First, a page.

Travel Guide to Canada - - Table Of Contents - BY SU­SAN MACCAL­LUM-WHITCOMB

Cana­di­ans, on the whole, are low-key char­ac­ters un­ac­cus­tomed to mak­ing flashy ges­tures, but Mother Na­ture here knows no such mod­esty. On the con­trary, she or­ches­trates her sea­sonal dis­play with dra­matic flair, turn­ing each of the four acts— win­ter, spring, sum­mer, and fall—into an at­ten­tion grab­ber. So come: en­joy the show!


Ar­rive in the cold­est months and you’ll un­der­stand why Canada is nick­named the “Great White North.” Vast quan­ti­ties of snow fall on much of the coun­try, but there’s no need to hi­ber­nate be­cause win­ter pro­vides am­ple out­door op­por­tu­ni­ties.


Im­pres­sive moun­tains and deep pow­der trans­late into high-cal­i­bre ski­ing— par­tic­u­larly in the Rock­ies, which strad­dle the Bri­tish Columbia/Al­berta bor­der. Whistler Black­comb, one of the con­ti­nent’s largest ski re­sorts, has slopes ap­pro­pri­ate for ev­ery skill level, plus cross-coun­try trails, tricky ter­rain parks, amenity-filled ac­com­mo­da­tions and après-ski ac­tion, all within two hours of Van­cou­ver (www. whistlerblack­

Kick­ing Horse (www.kick­inghorsere­, Fernie (www.skifer­,

Sun­shine Vil­lage ( and Lake Louise (www.skilo­ are other re­gional stand­outs. Away from their well-groomed runs, adren­a­line junkies can take ad­van­tage of many off-piste pos­si­bil­i­ties as well. It’s es­ti­mated that 90 per­cent of the world’s heli-ski­ing oc­curs in Bri­tish Columbia, and lo­cal op­er­a­tors let skiers and snow­board­ers ac­cess pris­tine pow­der by air (www.he­

Veer­ing east, On­tario’s premier ski resort is Blue Moun­tain, about two hours north of Toronto (www.bluemoun­; Québec’s lead­ing ones are Mont-Tremblant north of Mon­tréal ( and Mont-Sainte-Anne near Québec City ( New­found­land’s Mar­ble Moun­tain (­mar­ is also note­wor­thy. Aside from hav­ing Atlantic Canada’s high­est ver­ti­cal drop, the area fea­tures Whistler-es­que perks such as win­ter zip-lin­ing.


From climb­ing frozen water­falls in the Rock­ies to snowk­it­ing over frozen lakes on “The Rock” (New­found­land), cool op­tions abound. If you want to stick with the clas­sics, you can skate al­fresco al­most any­where—even in the mid­dle of ma­jor cities—given the wealth of nat­u­ral and ar­ti­fi­cial rinks. Vari­a­tions on to­bog­gan­ing, sim­i­larly, are avail­able on count­less hills and slick pro tracks, like those at WinS­port’s Canada Olympic Park in Cal­gary (www. wins­ or the Whistler Slid­ing Cen­tre (www.whistler­s­lid­ing­cen­ And don’t for­get snow­shoe­ing, an an­cient mode of trans­porta­tion made eas­ier by to­day’s lighter equip­ment.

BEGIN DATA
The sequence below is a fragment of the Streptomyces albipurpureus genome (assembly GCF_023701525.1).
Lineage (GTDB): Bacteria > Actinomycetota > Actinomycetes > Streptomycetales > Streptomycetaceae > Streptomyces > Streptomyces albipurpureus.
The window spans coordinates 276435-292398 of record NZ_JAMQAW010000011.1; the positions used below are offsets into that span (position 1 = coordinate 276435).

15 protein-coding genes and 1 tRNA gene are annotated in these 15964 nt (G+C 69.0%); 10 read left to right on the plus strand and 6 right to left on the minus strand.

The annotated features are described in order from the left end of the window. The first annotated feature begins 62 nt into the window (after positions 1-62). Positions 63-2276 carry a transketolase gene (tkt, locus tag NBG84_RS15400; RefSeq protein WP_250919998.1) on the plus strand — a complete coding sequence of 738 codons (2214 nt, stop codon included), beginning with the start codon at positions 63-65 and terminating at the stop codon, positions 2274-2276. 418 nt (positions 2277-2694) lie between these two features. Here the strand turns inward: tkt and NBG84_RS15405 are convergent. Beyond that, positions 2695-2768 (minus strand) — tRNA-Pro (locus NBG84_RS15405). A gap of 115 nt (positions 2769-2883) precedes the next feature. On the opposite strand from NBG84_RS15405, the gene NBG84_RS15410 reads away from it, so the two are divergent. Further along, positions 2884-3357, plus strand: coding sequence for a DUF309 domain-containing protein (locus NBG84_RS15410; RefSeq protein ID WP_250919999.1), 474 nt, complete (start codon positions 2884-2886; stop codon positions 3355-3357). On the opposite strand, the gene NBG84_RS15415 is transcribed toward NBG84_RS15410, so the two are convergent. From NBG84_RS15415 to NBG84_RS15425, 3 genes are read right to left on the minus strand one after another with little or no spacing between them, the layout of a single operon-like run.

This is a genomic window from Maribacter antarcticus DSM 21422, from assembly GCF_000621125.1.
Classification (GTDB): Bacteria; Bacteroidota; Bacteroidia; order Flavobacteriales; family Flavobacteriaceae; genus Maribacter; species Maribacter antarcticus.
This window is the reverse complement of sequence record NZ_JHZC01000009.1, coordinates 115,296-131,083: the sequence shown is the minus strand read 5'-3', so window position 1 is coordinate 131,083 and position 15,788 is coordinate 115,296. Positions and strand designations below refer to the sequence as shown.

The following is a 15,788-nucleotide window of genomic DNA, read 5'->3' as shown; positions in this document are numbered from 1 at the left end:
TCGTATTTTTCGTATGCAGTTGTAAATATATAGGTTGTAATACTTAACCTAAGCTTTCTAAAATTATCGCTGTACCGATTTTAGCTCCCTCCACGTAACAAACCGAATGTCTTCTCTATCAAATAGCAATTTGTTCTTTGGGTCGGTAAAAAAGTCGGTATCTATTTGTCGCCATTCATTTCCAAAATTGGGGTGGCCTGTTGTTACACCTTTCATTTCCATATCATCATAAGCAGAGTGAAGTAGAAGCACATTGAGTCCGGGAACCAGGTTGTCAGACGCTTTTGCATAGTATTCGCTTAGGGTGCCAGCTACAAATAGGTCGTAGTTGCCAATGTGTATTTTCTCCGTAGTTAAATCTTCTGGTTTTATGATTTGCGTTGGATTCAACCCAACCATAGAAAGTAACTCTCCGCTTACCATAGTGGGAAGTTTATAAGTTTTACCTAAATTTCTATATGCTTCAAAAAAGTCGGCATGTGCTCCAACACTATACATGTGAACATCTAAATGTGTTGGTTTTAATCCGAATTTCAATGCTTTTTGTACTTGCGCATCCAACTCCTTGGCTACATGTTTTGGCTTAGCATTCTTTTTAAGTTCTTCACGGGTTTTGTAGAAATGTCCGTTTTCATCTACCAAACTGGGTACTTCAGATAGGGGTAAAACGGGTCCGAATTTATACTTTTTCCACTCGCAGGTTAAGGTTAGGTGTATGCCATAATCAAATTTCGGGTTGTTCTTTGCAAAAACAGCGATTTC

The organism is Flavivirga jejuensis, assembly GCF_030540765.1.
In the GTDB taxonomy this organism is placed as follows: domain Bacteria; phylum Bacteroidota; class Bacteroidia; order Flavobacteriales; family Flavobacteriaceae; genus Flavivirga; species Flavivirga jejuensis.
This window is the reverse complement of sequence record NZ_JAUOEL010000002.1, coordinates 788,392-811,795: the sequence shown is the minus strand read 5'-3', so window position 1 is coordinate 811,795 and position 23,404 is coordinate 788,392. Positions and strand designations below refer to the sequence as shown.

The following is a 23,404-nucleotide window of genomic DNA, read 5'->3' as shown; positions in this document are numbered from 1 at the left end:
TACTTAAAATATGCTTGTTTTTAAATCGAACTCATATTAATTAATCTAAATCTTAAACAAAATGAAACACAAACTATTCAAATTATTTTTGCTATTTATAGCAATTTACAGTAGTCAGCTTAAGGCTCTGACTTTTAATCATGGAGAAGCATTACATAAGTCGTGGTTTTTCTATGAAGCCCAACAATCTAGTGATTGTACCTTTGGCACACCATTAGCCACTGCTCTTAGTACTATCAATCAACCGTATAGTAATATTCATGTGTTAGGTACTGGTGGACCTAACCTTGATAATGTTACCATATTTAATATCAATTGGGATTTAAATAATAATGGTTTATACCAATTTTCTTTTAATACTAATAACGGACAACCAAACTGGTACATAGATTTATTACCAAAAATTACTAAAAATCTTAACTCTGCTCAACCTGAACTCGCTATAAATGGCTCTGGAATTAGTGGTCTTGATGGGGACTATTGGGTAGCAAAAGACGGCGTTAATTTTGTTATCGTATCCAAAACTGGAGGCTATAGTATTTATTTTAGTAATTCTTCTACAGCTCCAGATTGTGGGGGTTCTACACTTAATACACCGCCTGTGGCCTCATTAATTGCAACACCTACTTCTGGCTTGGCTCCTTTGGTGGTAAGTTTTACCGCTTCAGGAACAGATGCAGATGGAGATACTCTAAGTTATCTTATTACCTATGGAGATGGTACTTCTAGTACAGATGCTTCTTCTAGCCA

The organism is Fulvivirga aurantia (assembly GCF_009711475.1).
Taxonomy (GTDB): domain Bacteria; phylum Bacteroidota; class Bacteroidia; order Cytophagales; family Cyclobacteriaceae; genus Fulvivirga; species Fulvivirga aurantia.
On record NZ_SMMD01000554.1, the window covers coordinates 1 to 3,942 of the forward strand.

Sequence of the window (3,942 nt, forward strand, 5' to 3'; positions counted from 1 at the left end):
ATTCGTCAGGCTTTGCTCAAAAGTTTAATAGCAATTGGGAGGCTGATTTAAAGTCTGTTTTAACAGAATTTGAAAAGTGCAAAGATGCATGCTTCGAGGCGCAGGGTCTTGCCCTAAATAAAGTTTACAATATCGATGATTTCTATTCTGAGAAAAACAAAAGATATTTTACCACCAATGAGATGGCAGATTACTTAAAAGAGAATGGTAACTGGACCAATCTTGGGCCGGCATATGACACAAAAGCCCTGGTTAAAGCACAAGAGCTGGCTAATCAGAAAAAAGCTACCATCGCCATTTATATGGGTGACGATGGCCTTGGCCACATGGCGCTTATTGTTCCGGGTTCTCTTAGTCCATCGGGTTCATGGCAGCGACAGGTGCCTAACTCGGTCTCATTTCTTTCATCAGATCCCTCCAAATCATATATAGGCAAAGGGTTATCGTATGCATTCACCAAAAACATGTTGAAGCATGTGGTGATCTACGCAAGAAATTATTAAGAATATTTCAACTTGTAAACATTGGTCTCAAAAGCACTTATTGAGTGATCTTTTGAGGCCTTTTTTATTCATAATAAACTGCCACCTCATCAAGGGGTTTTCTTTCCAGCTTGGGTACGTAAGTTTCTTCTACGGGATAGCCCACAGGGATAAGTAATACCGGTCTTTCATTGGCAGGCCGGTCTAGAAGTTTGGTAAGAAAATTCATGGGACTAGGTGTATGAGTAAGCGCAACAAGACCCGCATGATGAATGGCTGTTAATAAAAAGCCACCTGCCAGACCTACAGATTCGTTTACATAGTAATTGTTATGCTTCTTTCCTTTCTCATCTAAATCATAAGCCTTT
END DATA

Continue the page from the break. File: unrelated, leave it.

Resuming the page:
Folks who dream of yelling “mush” can try dogsled­ding, an­other time-hon­oured tra­di­tion, in most prov­inces and ter­ri­to­ries. Snow­mo­bil­ing is a speed­ier up­date, and there’s no short­age of trails; you’ll find more than 22,000 km (13,670 mi.) worth just in Man­i­toba and Saskatchewan. Of course, sim­ply sit­ting back to savour the aurora bo­re­alis is ap­peal­ing, too. While Mother Na­ture’s daz­zling light dis­play is vis­i­ble in many north­ern lo­cales, clear skies and an en­vi­able po­si­tion be­low the aurora oval make Yellowknife an op­ti­mal ob­ser­va­tion point (­tron­o­

Not to be out­done, city dwellers host their own daz­zling sea­sonal cel­e­bra­tions. Fore­most among them is the Québec Win­ter Car­ni­val—the world’s largest win­ter fes­ti­val—which brings snow sculp­tures, sleigh rides and cold-weather com­pe­ti­tions, all en­hanced by the joie de vivre of his­toric Vieux-Québec, from the end of Jan­uary through mid-Fe­bru­ary (­

Top draws else­where in­clude Win­ter­lude in the Na­tional Cap­i­tal Re­gion (­dian-her­itage/cam­paigns/win­ter lude.html) and Win­nipeg’s Fes­ti­val du Voyageur (www.fes­ti­


The first day of spring can look very dif­fer­ent de­pend­ing on where you are. Some Cana­di­ans will be dig­ging out from the lat­est snow­storm; oth­ers will al­ready be in gar­den­ing mode. No mat­ter when the thaw sets in, though, it’s greeted warmly.


Events like the World Ski and Snow­board Fes­ti­val, staged in Whistler each April, prove how per­sis­tent the white stuff is ( As the mer­cury rises, how­ever, even win­ter won­der­lands morph into play­grounds for sun­nier pur­suits. In fact, once the snow melts, it isn’t un­com­mon to see moun­tain bik­ers tack­ling the ver­tigo-in­duc­ing slopes that Alpine skiers for­merly swooshed down, or na­ture buffs tak­ing to the paths their Nordic coun­ter­parts tra­versed ear­lier.

Each prov­ince and ter­ri­tory has trails that put lovely land­scapes within easy



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